Wigan paramedics 'up in arms' over 'dangerous' working hours plans
A planned shake-up of paramedics’ working hours in Wigan has been branded “dangerous” as talks with unions teeter on the brink of breaking down.
Staff are reportedly “up in arms” about North West Ambulance Service’s proposal to tackle a sharp rise in call-outs.
The GMB union has already walked out of talks over the plans, while Unite said its discussions with NWAS bosses are hanging “by a thread”.
NWAS said the changes follow a review of the service that, coupled with an £8.2m investment, will mean an extra 7,821 ambulance hours a week across the North West.
But the unions say non-urgent crews are being re-purposed outside peak times to meet demand, rather than adding new services.
Unite representative Neil Cosgrove perdicted that the changes will make things worse for paramedics and the public, saying workers had “lost faith”.
“Staff are up in arms about it,” he added.
“It will have an impact on their work-life balance as well as financial impact for not working unsocial hours.
“It’s reduced cover for areas, which means people in those areas will get less cover.
“The (review) established between 8am and 2am as the peak time for resources to meet demand but we don’t have the resources on the current structure to meet that.
“I honestly don’t know how people manage.”
It follows recommendations by the Operational Research in Health (ORH) and Working Time Solutions to “provide the most effective use” of NWAS’s resources, with the hope of creating “a more balanced workload to become more in line with our patients’ needs while also attempting to reduce wait times”.
The review shows it needs 44,282 ambulance hours per month, with figures from April 2018 showing it only has capacity for 36,461.
GMB and Unite have predicted “major problems” with overhauling shifts to cover demand during peak times, calling the proposals “dangerous”.
They say it would see Wigan lose 53 hours of ambulance services every week while Preston and Morecambe would lose 174.
Greater Manchester as a whole could lose 237 hours a week, they say. For the overall North West, they predict 1,961 hours of services will be lost every week.
NWAS has said while coverage would be reduced in some areas, others would see an increase. The current situation was “no longer sustainable”, a spokesman added.
In a newsletter to members, GMB explicitly said that the loss of cover in areas “is unsafe and will put patients at risk”.
Mr Cosgrove said some paramedics work 12 hour shifts over 13 shifts a month to save costs on child care – but that may not be possible under the new system.
He added: “Some might want to work eight, 10, 12 hours, or a mix. That’s how it was sold to us as long as it meets service demand. But now it has turned on its head... staff now need to fit in to demands.
“What’s going to happen with sorting extra child care? None of that has been discussed - it should have already at this point.”
GMB predicts that the change in hours could result in a pay cut for “many staff of at least four per cent”.
Mr Cosgrove, who said formal talks with NWAS over the plans are continuing “but only by a thread”, said he is also aware of some paramedics already looking for alternative employment.
He added: “We thought it was better to be around the table to find out the facts. We want to know the information - but we aren’t getting it all.”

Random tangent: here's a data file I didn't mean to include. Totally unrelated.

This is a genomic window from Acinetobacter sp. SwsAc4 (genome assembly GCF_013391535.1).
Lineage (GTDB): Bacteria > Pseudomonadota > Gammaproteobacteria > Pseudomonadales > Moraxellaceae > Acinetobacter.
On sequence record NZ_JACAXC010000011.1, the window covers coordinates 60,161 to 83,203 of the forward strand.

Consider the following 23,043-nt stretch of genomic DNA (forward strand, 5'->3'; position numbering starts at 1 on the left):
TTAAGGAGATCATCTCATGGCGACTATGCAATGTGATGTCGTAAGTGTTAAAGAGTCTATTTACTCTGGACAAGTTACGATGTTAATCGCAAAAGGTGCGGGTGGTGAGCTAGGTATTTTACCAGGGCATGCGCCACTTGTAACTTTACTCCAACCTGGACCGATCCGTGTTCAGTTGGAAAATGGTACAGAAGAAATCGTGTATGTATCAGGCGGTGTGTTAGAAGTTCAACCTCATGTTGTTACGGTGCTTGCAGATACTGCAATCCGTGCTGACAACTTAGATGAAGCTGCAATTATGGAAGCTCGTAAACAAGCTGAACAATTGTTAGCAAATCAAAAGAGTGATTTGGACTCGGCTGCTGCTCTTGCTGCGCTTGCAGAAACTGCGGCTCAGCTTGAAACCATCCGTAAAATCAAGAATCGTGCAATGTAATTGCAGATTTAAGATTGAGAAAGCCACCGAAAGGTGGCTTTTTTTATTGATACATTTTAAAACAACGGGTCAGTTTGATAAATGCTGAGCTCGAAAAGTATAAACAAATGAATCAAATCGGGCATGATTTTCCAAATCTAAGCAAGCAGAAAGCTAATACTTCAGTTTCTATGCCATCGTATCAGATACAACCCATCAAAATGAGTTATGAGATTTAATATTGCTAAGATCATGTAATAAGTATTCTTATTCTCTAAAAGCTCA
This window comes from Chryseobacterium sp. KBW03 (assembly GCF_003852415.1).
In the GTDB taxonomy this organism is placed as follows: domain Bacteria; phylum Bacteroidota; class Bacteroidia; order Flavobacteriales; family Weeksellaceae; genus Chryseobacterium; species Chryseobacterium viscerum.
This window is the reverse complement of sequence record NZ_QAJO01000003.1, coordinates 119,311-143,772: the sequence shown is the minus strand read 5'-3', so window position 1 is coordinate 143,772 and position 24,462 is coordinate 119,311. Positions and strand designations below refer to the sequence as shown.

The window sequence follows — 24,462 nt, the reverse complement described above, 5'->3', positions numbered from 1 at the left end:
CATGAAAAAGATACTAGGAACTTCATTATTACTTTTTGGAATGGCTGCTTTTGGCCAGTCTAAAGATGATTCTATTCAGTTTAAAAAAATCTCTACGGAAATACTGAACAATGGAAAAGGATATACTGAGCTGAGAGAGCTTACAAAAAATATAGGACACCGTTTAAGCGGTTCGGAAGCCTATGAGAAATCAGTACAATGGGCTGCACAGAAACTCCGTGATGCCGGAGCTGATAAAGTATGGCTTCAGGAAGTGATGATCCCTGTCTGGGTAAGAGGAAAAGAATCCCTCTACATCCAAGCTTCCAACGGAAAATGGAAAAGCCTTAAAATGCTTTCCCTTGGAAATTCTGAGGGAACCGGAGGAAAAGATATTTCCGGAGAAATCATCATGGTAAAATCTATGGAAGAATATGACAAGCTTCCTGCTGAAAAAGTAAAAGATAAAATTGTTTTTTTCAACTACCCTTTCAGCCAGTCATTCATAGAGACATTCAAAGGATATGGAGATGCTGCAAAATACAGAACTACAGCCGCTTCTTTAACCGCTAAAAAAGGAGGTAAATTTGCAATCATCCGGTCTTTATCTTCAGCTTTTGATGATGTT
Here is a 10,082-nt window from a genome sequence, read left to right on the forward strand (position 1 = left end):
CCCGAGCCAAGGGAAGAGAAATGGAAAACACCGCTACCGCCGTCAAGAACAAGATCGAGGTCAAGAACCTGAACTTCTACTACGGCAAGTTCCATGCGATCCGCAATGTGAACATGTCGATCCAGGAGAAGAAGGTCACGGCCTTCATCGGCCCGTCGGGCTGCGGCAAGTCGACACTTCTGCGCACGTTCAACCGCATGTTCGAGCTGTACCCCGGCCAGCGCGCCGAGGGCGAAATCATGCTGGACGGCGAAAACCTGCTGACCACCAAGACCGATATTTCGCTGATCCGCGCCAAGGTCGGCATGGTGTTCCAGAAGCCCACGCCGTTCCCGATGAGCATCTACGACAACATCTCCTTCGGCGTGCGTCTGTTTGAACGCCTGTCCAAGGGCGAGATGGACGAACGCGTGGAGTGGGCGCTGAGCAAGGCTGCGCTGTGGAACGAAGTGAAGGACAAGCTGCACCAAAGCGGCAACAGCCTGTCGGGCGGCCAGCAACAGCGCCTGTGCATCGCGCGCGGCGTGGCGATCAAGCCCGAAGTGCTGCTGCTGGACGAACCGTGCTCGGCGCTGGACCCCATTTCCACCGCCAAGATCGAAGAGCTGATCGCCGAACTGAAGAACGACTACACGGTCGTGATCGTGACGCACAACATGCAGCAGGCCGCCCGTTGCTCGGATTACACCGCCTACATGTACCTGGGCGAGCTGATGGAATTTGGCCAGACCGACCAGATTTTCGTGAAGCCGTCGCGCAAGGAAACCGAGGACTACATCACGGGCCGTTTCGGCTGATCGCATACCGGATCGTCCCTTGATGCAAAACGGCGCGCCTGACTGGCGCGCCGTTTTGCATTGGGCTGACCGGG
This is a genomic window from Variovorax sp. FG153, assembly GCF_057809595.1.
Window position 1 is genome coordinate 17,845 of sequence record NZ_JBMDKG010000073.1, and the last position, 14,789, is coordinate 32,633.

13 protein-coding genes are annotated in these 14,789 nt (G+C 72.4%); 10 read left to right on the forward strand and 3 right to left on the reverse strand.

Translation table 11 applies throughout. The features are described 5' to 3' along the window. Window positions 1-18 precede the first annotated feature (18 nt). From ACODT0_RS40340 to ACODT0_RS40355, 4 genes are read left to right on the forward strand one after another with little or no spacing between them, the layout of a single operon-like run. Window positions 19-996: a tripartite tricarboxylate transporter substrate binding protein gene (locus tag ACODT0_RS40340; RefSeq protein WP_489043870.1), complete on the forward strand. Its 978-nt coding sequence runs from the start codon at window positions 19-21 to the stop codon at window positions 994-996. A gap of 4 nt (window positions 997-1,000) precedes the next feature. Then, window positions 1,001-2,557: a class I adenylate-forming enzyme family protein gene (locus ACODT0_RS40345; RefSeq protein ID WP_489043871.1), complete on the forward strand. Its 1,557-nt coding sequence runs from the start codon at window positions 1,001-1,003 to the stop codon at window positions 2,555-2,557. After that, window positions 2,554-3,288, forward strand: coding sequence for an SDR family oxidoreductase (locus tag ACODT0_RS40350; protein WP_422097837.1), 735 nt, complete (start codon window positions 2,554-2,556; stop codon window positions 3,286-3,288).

Unite is set to discuss the issue at its meeting on August 19 with GMB following suit at its meeting on August 27.
NWAS was unable to confirm to the Post which ambulance stations would be affected, and how, by the working hours shake up.
A spokesman said: “The rota review is across the region – all stations will see changes on way or another.
“Because of trade union concerns, we are revisiting the hours and so don’t have any agreed figures per station as yet.”
An NWAS spokesman said: “The review takes the opportunity to include an additional investment of circa £8.2m from our commissioners which will provide an additional 7,821 emergency ambulance hours every week across the North West.
“This investment and review is vital in order for us to meet our demand – since the trust formed in 2006, there has not been a review of rotas across the region and the current variations in shifts is no longer sustainable.
“The project is being undertaken with full consultation with staff, some of whom are acting as volunteers to help design the rotas via working party groups. The designing of the rotas uses both the findings of the research and the feedback from staff. Once a set of rotas are approved, staff will then be able to vote on which they wish to be implemented in their own locality – this will include a mix of 8, 10 and 12 hours which will give staff greater flexibility and choice.
“We acknowledge that while some night hours are lost in areas where there is low activity at that time, there are also areas where night hours are gained. Following feedback from trade unions on this aspect, we are revisiting some of the proposed night time hours. Staff who work nights are entitled to an unsocial hours payment but as yet, we do not have a figure as to what any changes might be in terms of potential earnings.
“Should this occur, staff affected will be individually consulted with. Our patients are our priority and we want to provide the best possible care to the people of the North West.
“With a more effective rota system we will seek to realise our vision of being the best ambulance service in the UK by delivering the ‘right care, at the right time and in the right place; every time’ for all patients.”